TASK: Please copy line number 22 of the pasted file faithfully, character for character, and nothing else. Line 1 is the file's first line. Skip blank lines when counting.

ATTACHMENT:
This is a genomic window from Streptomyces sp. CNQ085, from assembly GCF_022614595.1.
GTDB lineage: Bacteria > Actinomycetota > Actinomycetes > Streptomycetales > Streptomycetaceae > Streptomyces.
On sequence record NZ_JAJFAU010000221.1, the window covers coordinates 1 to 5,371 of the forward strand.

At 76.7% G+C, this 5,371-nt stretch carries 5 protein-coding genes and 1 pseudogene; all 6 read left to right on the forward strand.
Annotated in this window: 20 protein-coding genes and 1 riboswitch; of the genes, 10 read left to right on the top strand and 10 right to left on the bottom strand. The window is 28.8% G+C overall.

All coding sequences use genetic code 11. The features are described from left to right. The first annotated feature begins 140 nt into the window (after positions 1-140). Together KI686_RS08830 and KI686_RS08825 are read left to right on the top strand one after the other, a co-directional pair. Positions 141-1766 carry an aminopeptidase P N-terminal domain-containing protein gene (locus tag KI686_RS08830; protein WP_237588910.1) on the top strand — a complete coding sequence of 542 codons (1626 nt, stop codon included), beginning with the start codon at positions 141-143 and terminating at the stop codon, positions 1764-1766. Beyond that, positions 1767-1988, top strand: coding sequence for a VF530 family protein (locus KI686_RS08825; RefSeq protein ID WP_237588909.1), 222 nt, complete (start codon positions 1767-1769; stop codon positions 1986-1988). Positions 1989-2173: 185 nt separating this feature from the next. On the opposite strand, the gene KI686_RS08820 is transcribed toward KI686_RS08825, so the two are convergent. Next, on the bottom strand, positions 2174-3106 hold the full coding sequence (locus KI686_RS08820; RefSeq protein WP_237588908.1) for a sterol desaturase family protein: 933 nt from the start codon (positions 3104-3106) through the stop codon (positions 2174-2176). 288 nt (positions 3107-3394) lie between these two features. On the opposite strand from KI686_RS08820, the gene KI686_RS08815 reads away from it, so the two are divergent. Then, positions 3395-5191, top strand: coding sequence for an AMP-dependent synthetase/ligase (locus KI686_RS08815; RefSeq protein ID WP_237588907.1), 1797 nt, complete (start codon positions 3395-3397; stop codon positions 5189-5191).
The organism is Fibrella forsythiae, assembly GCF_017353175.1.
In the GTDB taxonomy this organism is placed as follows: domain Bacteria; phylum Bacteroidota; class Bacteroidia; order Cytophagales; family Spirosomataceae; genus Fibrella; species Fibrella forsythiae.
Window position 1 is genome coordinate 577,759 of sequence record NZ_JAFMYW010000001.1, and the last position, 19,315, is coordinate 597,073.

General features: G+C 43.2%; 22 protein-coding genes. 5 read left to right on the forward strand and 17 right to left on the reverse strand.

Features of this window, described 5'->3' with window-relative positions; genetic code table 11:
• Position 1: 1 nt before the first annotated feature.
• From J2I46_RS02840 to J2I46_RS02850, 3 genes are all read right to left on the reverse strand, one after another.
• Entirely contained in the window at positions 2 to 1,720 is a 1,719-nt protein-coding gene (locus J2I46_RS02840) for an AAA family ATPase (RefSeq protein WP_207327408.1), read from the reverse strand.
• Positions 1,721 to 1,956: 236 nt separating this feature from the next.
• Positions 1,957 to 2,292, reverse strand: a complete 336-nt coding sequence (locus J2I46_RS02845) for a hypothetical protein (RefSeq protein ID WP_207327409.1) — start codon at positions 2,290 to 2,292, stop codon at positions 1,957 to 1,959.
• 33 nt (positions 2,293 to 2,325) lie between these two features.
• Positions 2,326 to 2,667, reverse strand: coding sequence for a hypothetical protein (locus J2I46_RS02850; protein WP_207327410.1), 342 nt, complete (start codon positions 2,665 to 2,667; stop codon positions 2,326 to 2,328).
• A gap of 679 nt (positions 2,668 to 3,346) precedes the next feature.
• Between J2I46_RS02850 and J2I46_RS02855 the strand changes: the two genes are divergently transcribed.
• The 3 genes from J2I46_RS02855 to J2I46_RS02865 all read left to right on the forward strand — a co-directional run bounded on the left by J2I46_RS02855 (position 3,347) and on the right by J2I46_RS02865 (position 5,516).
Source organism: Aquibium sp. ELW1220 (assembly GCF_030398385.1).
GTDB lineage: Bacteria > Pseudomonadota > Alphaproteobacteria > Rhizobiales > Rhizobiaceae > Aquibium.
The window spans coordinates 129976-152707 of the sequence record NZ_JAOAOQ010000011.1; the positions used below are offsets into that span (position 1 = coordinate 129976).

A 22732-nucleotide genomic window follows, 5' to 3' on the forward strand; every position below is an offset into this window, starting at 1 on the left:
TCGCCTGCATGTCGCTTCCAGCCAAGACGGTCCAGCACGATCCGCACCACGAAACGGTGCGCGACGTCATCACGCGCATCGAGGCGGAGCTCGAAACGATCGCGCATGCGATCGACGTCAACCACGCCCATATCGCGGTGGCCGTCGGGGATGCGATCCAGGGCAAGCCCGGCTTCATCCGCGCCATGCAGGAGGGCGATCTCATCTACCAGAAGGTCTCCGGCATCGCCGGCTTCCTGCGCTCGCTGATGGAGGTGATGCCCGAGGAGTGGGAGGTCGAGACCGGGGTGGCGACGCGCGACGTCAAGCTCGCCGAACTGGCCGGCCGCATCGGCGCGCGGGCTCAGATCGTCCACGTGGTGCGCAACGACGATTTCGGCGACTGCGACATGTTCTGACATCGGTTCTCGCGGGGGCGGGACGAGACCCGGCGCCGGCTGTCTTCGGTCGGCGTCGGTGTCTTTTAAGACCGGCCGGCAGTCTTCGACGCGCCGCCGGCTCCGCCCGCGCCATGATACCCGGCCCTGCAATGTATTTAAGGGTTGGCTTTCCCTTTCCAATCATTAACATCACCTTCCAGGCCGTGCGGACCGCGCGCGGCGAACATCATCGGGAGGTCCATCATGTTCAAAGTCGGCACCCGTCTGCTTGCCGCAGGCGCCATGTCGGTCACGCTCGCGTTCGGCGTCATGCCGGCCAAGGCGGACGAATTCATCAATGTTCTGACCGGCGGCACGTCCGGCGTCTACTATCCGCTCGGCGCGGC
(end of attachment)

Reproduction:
Source organism: Aquibium sp. ELW1220 (assembly GCF_030398385.1).